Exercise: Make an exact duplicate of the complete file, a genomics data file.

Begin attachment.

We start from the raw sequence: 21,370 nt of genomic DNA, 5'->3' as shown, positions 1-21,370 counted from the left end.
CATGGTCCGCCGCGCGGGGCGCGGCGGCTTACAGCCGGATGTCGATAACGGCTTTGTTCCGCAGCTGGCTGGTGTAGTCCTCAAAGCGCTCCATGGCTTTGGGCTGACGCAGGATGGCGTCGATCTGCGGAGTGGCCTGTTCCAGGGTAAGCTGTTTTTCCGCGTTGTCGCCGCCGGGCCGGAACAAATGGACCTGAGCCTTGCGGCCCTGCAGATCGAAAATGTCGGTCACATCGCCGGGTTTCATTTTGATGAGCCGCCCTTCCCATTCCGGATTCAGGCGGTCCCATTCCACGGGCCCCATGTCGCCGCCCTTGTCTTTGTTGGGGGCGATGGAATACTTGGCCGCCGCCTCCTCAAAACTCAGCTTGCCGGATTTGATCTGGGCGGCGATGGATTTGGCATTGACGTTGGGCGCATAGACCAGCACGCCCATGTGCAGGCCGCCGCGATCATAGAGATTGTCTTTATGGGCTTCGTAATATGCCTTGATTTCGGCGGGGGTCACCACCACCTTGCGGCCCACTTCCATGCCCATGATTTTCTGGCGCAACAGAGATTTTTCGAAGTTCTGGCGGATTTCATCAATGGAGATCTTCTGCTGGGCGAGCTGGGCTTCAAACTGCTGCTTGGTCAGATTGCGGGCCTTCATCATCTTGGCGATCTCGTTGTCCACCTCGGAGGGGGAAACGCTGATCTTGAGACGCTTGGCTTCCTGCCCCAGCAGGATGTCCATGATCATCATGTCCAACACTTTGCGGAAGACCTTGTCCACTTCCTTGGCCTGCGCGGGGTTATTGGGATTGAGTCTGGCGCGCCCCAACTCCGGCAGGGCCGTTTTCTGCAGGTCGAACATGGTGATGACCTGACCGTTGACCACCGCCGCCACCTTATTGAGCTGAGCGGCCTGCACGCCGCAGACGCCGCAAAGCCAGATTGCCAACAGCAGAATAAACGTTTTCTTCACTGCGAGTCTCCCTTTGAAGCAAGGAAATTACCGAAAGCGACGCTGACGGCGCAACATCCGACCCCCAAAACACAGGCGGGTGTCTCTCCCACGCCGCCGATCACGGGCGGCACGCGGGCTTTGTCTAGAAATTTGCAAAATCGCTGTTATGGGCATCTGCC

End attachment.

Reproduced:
We start from the raw sequence: 21,370 nt of genomic DNA, 5'->3' as shown, positions 1-21,370 counted from the left end.
CATGGTCCGCCGCGCGGGGCGCGGCGGCTTACAGCCGGATGTCGATAACGGCTTTGTTCCGCAGCTGGCTGGTGTAGTCCTCAAAGCGCTCCATGGCTTTGGGCTGACGCAGGATGGCGTCGATCTGCGGAGTGGCCTGTTCCAGGGTAAGCTGTTTTTCCGCGTTGTCGCCGCCGGGCCGGAACAAATGGACCTGAGCCTTGCGGCCCTGCAGATCGAAAATGTCGGTCACATCGCCGGGTTTCATTTTGATGAGCCGCCCTTCCCATTCCGGATTCAGGCGGTCCCATTCCACGGGCCCCATGTCGCCGCCCTTGTCTTTGTTGGGGGCGATGGAATACTTGGCCGCCGCCTCCTCAAAACTCAGCTTGCCGGATTTGATCTGGGCGGCGATGGATTTGGCATTGACGTTGGGCGCATAGACCAGCACGCCCATGTGCAGGCCGCCGCGATCATAGAGATTGTCTTTATGGGCTTCGTAATATGCCTTGATTTCGGCGGGGGTCACCACCACCTTGCGGCCCACTTCCATGCCCATGATTTTCTGGCGCAACAGAGATTTTTCGAAGTTCTGGCGGATTTCATCAATGGAGATCTTCTGCTGGGCGAGCTGGGCTTCAAACTGCTGCTTGGTCAGATTGCGGGCCTTCATCATCTTGGCGATCTCGTTGTCCACCTCGGAGGGGGAAACGCTGATCTTGAGACGCTTGGCTTCCTGCCCCAGCAGGATGTCCATGATCATCATGTCCAACACTTTGCGGAAGACCTTGTCCACTTCCTTGGCCTGCGCGGGGTTATTGGGATTGAGTCTGGCGCGCCCCAACTCCGGCAGGGCCGTTTTCTGCAGGTCGAACATGGTGATGACCTGACCGTTGACCACCGCCGCCACCTTATTGAGCTGAGCGGCCTGCACGCCGCAGACGCCGCAAAGCCAGATTGCCAACAGCAGAATAAACGTTTTCTTCACTGCGAGTCTCCCTTTGAAGCAAGGAAATTACCGAAAGCGACGCTGACGGCGCAACATCCGACCCCCAAAACACAGGCGGGTGTCTCTCCCACGCCGCCGATCACGGGCGGCACGCGGGCTTTGTCTAGAAATTTGCAAAATCGCTGTTATGGGCATCTGCC